“It is clear that the government has a duty to one, regulate the sector properly then secondly to protect residents who may be negatively impacted because of some mistakes or accidents… The government failed both as a regulator and it also failed in protecting public health.

“It had an obligation to reveal all of the information that they had in their possession so that one, the public would know what steps the government intended to take to remediate the situation.

“Secondly, release the information so that if there were limitations about what the government itself could do, residents themselves could make independent decisions about what they could do to protect themselves.”

Pintard also charged that Fitzgerald — who in opposition expressed great concern for the environment — should have done more.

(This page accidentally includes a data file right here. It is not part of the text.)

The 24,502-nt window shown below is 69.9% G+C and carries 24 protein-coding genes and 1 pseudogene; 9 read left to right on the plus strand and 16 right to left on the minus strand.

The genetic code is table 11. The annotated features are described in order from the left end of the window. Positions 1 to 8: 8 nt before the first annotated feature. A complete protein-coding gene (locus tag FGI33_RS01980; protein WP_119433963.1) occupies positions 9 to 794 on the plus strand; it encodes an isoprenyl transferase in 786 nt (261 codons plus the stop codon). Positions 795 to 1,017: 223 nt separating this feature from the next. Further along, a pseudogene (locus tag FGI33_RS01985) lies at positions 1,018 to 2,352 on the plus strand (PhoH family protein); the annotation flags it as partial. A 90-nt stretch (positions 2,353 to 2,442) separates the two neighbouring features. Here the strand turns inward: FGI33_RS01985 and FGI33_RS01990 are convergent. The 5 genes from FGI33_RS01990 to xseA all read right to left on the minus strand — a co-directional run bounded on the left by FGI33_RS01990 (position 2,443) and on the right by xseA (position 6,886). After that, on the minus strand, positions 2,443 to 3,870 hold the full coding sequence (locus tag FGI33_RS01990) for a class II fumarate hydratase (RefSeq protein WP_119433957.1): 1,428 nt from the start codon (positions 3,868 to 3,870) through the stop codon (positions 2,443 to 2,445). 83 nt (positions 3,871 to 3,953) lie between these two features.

“Rather than repudiate the private company, he should also be repudiating the government that he is a part of,” Pintard said.

“That would certainly be in keeping with the Jerome Fitzgerald that we know as somebody who is prepared to stand up for environmental concerns and the residents who are impacted when the environment is in danger.

“So I wait to see what his comments will be in the upcoming days and weeks.”

After a town meeting on Thursday night, Fitzgerald told reporters he had been trying to meet with Rubis officials on the matter but they have refused to meet with him.

While in opposition, Fitzgerald took the Ingraham administration to task over several environmental concerns surrounding government projects, particularly the dredging at Bell Island and the development of Saunders Beach.

Pintard said Fitzgerald should have been just as vocal on the gasoline spill issue.

He said he finds it hard to believe that Fitzgerald was unaware of the details in the report prior to its release.